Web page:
Rent Shop Volunteer Join

Q. Who is Mr. Smarty Plants?

A: There are those who suspect Wildflower Center volunteers are the culpable and capable culprits. Yet, others think staff members play some, albeit small, role. You can torture us with your plant questions, but we will never reveal the Green Guru's secret identity.

Help us grow by giving to the Plant Database Fund or by becoming a member

Did you know you can access the Native Plant Information Network with your web-enabled smartphone?

Share

Ask Mr. Smarty Plants

Ask Mr. Smarty Plants is a free service provided by the staff and volunteers at the Lady Bird Johnson Wildflower Center.

Search Smarty Plants
See a list of all Smarty Plants questions

Please forgive us, but Mr. Smarty Plants has been overwhelmed by a flood of mail and must take a break for awhile to catch up. We hope to be accepting new questions again soon. Thank you!

Need help with plant identification, visit the plant identification page.

 
rate this answer
8 ratings

Tuesday - April 14, 2009

From: San Antonio, TX
Region: Southwest
Topic: Trees
Title: Need substitute plants for Red Tip Photinia in San Antonio.
Answered by: Jimmy Mills

QUESTION:

Looking to replace Red Tips with major leaf spot infections. Need about third replaced. What suggestions would you have to replace these privacy hedge row type plants? Need a plant that will grow at least 5 feet tall. The plants are provided with water by a drip sprinkler system. Thank You.

ANSWER:

Red Tip Photinia (Photinia x Fraseri) in a non native plant, however it has been widely used as a hedging plant through out the south. With  the spread of the fungal disease Entomosporium leaf spot, many hedges have died or are dying out.

There are several options for replacing the Photinias, and Mr. Smarty Plants hopes that you will choose native species that are better adapted to your area. You can go to our Recommended Species page  and select Central Texas on the map. Click on NARROW YOUR SEARCH, and make the following selections: select Texas under state, Shrub under Habit, Perennial under Duration, and Sun under Light Requirement. Click the Narrow Your Search button and you will get a list of plants to choose from for your hedge. You can alter the list by changing the selected items.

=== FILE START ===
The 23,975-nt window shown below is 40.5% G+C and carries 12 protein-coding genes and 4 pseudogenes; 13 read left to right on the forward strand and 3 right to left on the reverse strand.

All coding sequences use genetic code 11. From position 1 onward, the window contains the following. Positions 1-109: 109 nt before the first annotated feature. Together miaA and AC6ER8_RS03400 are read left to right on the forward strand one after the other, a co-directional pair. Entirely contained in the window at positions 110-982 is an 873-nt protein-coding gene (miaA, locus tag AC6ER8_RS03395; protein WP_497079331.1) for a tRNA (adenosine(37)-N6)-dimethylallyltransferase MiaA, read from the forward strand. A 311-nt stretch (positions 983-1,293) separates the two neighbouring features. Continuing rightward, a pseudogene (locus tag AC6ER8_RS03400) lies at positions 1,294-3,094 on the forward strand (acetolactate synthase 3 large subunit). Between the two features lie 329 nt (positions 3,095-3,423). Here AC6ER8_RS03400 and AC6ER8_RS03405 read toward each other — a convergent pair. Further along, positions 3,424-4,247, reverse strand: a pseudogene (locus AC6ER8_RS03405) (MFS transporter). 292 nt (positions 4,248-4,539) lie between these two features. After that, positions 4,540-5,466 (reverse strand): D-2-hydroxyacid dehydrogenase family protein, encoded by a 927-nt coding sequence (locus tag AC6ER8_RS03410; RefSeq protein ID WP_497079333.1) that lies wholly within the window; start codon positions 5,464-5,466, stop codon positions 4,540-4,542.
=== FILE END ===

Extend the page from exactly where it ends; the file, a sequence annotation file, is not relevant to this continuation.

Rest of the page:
Here are some suggestions from that list:

Ilex vomitoria (yaupon) - evergreen

Leucophyllum frutescens (Texas barometer bush) - evergreen

Morella cerifera (wax myrtle) - evergreen, fragrant foliage

Osmanthus americanus (devilwood) - evergreen

Prunus caroliniana (Carolina laurelcherry) - evergreen, handsome hedge plant

This Clemson University Extension website thouroughly discusses Photinia, its culture, its problems, and recommended substitutes, although several of their suggestions are non natives. Of particular interest for your situation is the section on Mixed Screens.


Ilex vomitoria

Leucophyllum frutescens

Morella cerifera

Osmanthus americanus

 


Prunus caroliniana
 

More Trees Questions

Death of mature tulip tree in Raymond IL
June 06, 2010 - We have a mature tulip tree that leafed out and looked very healthy then all of the leaves turned brown and fell off. I think the tree is now dead. We live in the country and have a corn field behind ...
view the full question and answer

Pecan tree dropping dead leaves
August 02, 2014 - I have a very old, tall pecan tree in my yard that has been dropping dead leaves for the last three weeks. My back yard looks like it is the Fall season. Do you have any insight on this?
view the full question and answer

Tree with tap root for small area
August 24, 2008 - Dear Mr. Smarty Plants: I'm looking for a tree with a tap root to plant for shade on the side of my patio. i have about a 4 foot area to plant in and it's 8 feet to my neighbors house. ..maybe somet...
view the full question and answer

Secretions of fluid from crepe myrtles
June 09, 2008 - On my crepe myrtle tree I have dozens of 1/2-inch-long narrow bugs that seem to secrete tiny drops of fluid. They appear on the branches of the tree. Are these harmful to the tree? Do I need to do ...
view the full question and answer

Tan, rough, fan-shaped growth on mountain laurels
July 01, 2014 - A tan rough fan-shaped "something" is growing at the end of the mountain laurel branch where the flowers would be .. what is it and can it harm the plant?
view the full question and answer

Support the Wildflower Center by Donating Online or Becoming a Member today.